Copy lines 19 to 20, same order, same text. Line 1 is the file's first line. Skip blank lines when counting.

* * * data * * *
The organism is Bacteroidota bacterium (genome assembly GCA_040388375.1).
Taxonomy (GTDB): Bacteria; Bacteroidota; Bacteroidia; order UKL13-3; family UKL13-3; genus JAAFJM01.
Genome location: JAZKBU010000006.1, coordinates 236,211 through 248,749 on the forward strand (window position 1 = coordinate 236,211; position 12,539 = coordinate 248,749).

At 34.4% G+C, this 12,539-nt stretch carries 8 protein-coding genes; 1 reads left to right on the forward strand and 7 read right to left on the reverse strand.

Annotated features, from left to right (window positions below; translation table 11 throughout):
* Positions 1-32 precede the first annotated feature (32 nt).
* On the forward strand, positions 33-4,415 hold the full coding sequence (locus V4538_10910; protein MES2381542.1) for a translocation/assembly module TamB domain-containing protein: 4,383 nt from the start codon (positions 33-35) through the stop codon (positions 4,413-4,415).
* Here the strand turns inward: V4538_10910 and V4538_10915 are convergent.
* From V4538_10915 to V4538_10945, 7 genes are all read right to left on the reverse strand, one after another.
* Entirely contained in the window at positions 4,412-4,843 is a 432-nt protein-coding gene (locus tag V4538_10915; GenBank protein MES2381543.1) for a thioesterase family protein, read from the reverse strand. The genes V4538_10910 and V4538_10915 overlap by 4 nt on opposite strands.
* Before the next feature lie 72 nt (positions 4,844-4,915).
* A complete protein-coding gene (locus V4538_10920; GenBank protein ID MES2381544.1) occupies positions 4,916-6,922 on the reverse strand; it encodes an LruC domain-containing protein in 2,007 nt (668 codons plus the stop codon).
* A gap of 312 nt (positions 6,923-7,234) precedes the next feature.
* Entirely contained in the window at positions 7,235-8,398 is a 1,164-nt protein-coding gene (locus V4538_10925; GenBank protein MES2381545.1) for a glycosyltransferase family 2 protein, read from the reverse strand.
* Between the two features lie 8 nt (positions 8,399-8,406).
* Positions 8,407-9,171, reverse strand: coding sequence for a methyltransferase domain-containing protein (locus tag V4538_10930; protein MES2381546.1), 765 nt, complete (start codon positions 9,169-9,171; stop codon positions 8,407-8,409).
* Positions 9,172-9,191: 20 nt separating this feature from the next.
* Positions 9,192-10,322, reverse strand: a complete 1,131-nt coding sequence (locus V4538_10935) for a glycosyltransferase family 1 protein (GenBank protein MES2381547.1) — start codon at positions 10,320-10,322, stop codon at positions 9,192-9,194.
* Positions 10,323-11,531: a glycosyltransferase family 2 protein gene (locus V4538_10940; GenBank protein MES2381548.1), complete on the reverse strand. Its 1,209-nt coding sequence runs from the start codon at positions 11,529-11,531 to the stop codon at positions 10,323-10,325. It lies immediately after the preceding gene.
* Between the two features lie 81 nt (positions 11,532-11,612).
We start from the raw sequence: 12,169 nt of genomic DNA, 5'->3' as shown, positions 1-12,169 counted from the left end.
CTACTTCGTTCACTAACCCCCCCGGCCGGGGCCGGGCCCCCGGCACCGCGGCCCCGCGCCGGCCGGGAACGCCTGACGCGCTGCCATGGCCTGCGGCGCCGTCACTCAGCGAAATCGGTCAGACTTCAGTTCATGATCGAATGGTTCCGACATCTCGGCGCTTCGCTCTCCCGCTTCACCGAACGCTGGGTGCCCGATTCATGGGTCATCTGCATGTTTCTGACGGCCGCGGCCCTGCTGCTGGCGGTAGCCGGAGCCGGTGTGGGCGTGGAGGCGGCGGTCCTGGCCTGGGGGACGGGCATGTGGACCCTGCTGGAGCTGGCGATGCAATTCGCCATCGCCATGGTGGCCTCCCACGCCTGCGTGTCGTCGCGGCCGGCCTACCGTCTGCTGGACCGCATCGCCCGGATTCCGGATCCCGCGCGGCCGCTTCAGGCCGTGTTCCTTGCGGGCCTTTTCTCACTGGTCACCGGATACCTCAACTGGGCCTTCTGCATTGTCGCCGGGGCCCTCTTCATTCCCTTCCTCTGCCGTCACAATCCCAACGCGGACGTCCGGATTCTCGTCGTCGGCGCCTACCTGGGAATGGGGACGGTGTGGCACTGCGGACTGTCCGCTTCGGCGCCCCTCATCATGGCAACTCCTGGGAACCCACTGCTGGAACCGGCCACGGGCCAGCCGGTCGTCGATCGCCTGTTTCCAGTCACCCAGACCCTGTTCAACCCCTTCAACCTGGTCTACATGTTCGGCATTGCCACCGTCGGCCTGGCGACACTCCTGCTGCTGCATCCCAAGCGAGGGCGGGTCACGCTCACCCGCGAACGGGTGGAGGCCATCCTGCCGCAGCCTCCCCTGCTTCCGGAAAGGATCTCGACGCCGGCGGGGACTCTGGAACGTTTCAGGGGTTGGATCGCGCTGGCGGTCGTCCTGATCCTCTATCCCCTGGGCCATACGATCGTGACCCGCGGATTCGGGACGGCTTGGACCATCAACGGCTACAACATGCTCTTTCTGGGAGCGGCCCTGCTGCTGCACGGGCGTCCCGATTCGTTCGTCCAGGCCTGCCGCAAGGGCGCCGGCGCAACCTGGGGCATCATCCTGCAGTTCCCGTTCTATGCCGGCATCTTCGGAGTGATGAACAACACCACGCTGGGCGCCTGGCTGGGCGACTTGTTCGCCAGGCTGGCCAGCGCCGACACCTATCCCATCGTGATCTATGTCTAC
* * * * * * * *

* Positions 10,323-11,531: a glycosyltransferase family 2 protein gene (locus V4538_10940; GenBank protein MES2381548.1), complete on the reverse strand. Its 1,209-nt coding sequence runs from the start codon at positions 11,529-11,531 to the stop codon at positions 10,323-10,325. It lies immediately after the preceding gene.
* Between the two features lie 81 nt (positions 11,532-11,612).